This weekend is, of course, Easter. Which seems like as good a time as any to talk about religion, faith and legislation. In particular, the topic has come up recently in relation to faith and equalities. A question often asked is whether people with deeply held beliefs can and should put those aside to participate in a secular society?
The relationship between faith and equality is often portrayed as being fraught. The Archbishop of York today said that due to “political correctness and overly prescriptive ideas of what ‘equality’ is” the current situation is that “one person’s rights trump another person’s”. Yet he also said that “God’s love is indiscriminate” and that equality is “about reflecting each person’s unique worth, value and importance to God”.
I agree wholeheartedly that for many people of faith, equality means equal before God. There is no greater equality than the equal fundamental value of all human lives. I come to a belief in equality through faith; my faith asks me to consider that all human life is, at a fundamental level, equally valuable. Others approach the issue through philosophy or science (or through a combination of all three), but the belief is the same. However, I disagree that there are overly prescriptive views of equality. I think the Equalities Act does a reasonable job of asking that everyone treat everyone else more or less the same, regardless of gender, sexuality, race, creed etc etc…
I struggle to see why some others of faith sometimes have difficulties in accepting lives different to their own. I suspect that the issue is not faith per se, but organised religion. I’d like to divide this issues into several key headings. Firstly, how does conflict arise? Secondly, what is a deeply held belief? Thirdly, can beliefs be kept out of politics?
The first question is how conflicting views arise. It’s clear that sometimes people have deeply held beliefs which conflict with the choices of others. To take Christianity (only because I know more about Christianity) as an example, there are a number of people who have a strong belief (originating in religion) that homosexuality is wrong. And on the other side there are many people (including religious people) who say that sexuality is a matter for consenting adults and that anti-homosexual prejudices are outdated and unjust.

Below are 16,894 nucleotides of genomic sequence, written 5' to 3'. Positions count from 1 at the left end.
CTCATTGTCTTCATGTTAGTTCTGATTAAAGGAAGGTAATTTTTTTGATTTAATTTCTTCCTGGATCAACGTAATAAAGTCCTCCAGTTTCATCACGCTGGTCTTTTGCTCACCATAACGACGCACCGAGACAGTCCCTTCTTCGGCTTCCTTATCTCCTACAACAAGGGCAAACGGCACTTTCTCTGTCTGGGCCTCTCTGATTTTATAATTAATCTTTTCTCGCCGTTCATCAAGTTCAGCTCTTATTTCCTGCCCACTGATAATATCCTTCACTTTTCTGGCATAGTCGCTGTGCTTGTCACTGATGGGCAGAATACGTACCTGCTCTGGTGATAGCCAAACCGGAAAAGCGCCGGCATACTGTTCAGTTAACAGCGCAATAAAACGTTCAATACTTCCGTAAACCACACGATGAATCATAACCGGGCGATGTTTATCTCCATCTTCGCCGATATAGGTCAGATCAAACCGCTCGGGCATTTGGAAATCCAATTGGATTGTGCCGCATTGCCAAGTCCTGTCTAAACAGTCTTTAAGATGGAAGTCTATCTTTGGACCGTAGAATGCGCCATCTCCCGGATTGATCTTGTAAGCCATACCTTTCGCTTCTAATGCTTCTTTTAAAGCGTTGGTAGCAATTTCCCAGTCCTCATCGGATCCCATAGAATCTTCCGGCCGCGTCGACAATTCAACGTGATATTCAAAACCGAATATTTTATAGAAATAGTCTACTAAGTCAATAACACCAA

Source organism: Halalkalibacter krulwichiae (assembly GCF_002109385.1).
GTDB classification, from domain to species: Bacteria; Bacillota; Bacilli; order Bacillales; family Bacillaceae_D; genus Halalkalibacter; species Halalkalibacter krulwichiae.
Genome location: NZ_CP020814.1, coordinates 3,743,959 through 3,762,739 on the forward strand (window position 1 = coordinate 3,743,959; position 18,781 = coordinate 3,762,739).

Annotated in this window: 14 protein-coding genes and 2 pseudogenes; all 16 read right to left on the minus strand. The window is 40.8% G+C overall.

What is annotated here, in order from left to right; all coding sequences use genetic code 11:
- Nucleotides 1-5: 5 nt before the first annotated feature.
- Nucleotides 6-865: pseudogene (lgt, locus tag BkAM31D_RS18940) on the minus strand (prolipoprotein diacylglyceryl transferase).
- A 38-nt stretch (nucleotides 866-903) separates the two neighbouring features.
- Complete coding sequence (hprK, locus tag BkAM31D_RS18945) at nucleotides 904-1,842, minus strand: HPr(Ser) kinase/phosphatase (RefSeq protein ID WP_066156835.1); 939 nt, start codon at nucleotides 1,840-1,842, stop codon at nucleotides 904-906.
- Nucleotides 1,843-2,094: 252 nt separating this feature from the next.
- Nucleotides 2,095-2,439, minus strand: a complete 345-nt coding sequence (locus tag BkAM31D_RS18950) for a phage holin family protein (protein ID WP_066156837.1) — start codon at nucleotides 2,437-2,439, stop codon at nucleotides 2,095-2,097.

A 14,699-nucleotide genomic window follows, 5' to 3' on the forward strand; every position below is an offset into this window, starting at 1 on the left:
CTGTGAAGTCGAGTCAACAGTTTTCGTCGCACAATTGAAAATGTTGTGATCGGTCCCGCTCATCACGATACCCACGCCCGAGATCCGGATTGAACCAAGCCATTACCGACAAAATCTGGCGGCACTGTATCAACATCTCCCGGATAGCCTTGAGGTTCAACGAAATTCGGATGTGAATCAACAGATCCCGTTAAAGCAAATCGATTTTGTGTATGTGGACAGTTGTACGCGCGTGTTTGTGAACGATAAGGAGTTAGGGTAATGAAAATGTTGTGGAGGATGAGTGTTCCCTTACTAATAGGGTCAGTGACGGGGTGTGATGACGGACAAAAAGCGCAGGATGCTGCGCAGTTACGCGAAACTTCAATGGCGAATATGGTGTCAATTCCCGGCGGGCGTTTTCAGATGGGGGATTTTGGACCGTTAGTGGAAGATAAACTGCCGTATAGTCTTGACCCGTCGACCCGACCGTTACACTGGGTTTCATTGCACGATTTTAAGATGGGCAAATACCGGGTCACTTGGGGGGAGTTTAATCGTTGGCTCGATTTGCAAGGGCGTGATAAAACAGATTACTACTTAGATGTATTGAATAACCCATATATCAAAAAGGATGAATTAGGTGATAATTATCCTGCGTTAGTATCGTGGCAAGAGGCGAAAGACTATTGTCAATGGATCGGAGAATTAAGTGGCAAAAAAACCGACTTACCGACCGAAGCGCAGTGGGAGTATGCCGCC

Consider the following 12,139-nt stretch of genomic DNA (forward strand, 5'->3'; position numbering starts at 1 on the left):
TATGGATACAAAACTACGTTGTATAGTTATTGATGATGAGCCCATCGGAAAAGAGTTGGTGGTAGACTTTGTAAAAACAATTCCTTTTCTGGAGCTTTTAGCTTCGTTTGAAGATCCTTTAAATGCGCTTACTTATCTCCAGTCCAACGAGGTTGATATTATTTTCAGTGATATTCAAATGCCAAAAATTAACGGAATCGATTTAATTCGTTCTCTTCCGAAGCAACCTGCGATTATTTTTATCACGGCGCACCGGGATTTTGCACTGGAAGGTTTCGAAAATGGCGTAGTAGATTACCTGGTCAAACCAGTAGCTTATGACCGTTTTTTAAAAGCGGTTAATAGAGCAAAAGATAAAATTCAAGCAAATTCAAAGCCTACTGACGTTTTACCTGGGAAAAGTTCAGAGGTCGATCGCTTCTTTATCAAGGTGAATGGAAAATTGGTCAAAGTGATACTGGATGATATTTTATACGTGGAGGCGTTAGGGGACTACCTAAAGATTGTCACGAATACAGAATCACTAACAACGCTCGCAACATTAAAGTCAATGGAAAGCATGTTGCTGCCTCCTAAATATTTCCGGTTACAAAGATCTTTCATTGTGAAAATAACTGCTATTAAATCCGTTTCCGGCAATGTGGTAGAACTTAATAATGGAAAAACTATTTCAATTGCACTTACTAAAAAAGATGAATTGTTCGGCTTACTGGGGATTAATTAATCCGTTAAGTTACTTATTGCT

I’d take a simple rule: if someone has made an informed choice which does not constrain the choices or limit the freedom of others, then it is not up to me or anyone else to say that this is wrong. But not everyone agrees with me on this, and there are many who believe that some things are absolutely wrong and other things absolutely right.
The second question is what we mean by “deeply held beliefs”, which touches on the distinction between faith and religion. Faith is a personal journey, based on experiences, teachings and interaction with others. Religion is established, a community. Some times religion can be dogmatic, stifling the individual’s relationship with their God. At other times religion can facilitate an understanding, exploratory faith. A “deeply held belief” based only on dogma is not deeply held as all, because it has not been considered, explored, questioned. Abraham’s faith, deeply held, was about questioning, asking, probing. Scriptures are a tool for becoming closer to the divine, and they cannot replace the individual transcendental experience. To accept a prejudice as “right” is to ignore the personal relationship with God. To unthinkingly accept dogma has little to do with individual faith, and much to do with organised religion.
My last important question is whether faith can be kept out of politics. I don’t believe it can. For many people faith informs their everyday lives and is an important part of their existence, and cannot be separated from their views and opinions. This is true of liberals such as Jonathan Sacks as much as it is of any socially conservative religious group. But I’m not in the slightest bit concerned with faith in politics; the problem is religion in politics.
The challenge is how to acknowledge personal faith, while preventing dogma from influencing legislation.